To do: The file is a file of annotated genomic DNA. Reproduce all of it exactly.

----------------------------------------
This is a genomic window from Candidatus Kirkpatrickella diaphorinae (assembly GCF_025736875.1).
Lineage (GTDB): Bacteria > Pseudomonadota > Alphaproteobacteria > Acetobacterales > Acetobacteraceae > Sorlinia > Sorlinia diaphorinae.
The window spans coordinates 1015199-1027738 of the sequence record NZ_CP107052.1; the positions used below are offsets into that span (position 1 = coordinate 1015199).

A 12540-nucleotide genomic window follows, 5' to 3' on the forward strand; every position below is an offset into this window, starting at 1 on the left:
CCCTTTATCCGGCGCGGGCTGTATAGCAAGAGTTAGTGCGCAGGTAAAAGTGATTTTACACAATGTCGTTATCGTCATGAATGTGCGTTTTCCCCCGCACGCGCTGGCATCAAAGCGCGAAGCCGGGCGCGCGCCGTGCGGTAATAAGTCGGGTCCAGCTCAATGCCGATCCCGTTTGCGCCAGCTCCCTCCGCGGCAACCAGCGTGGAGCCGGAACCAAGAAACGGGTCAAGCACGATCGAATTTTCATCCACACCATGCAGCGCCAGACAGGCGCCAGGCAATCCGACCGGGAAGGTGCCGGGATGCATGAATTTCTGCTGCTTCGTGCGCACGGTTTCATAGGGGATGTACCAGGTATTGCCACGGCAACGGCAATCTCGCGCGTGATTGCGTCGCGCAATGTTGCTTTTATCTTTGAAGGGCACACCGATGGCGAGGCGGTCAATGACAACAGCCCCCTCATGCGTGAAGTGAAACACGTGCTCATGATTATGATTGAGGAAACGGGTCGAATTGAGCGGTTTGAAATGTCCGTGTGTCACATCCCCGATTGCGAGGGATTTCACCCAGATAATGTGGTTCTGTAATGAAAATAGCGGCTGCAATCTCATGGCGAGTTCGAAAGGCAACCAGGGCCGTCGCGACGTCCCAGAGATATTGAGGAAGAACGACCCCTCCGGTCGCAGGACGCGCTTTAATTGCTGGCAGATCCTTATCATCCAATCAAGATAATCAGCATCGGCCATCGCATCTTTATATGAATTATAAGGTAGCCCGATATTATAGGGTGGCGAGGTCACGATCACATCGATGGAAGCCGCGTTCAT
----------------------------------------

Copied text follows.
This is a genomic window from Candidatus Kirkpatrickella diaphorinae (assembly GCF_025736875.1).
Lineage (GTDB): Bacteria > Pseudomonadota > Alphaproteobacteria > Acetobacterales > Acetobacteraceae > Sorlinia > Sorlinia diaphorinae.
The window spans coordinates 1015199-1027738 of the sequence record NZ_CP107052.1; the positions used below are offsets into that span (position 1 = coordinate 1015199).

A 12540-nucleotide genomic window follows, 5' to 3' on the forward strand; every position below is an offset into this window, starting at 1 on the left:
CCCTTTATCCGGCGCGGGCTGTATAGCAAGAGTTAGTGCGCAGGTAAAAGTGATTTTACACAATGTCGTTATCGTCATGAATGTGCGTTTTCCCCCGCACGCGCTGGCATCAAAGCGCGAAGCCGGGCGCGCGCCGTGCGGTAATAAGTCGGGTCCAGCTCAATGCCGATCCCGTTTGCGCCAGCTCCCTCCGCGGCAACCAGCGTGGAGCCGGAACCAAGAAACGGGTCAAGCACGATCGAATTTTCATCCACACCATGCAGCGCCAGACAGGCGCCAGGCAATCCGACCGGGAAGGTGCCGGGATGCATGAATTTCTGCTGCTTCGTGCGCACGGTTTCATAGGGGATGTACCAGGTATTGCCACGGCAACGGCAATCTCGCGCGTGATTGCGTCGCGCAATGTTGCTTTTATCTTTGAAGGGCACACCGATGGCGAGGCGGTCAATGACAACAGCCCCCTCATGCGTGAAGTGAAACACGTGCTCATGATTATGATTGAGGAAACGGGTCGAATTGAGCGGTTTGAAATGTCCGTGTGTCACATCCCCGATTGCGAGGGATTTCACCCAGATAATGTGGTTCTGTAATGAAAATAGCGGCTGCAATCTCATGGCGAGTTCGAAAGGCAACCAGGGCCGTCGCGACGTCCCAGAGATATTGAGGAAGAACGACCCCTCCGGTCGCAGGACGCGCTTTAATTGCTGGCAGATCCTTATCATCCAATCAAGATAATCAGCATCGGCCATCGCATCTTTATATGAATTATAAGGTAGCCCGATATTATAGGGTGGCGAGGTCACGATCACATCGATGGAAGCCGCGTTCAT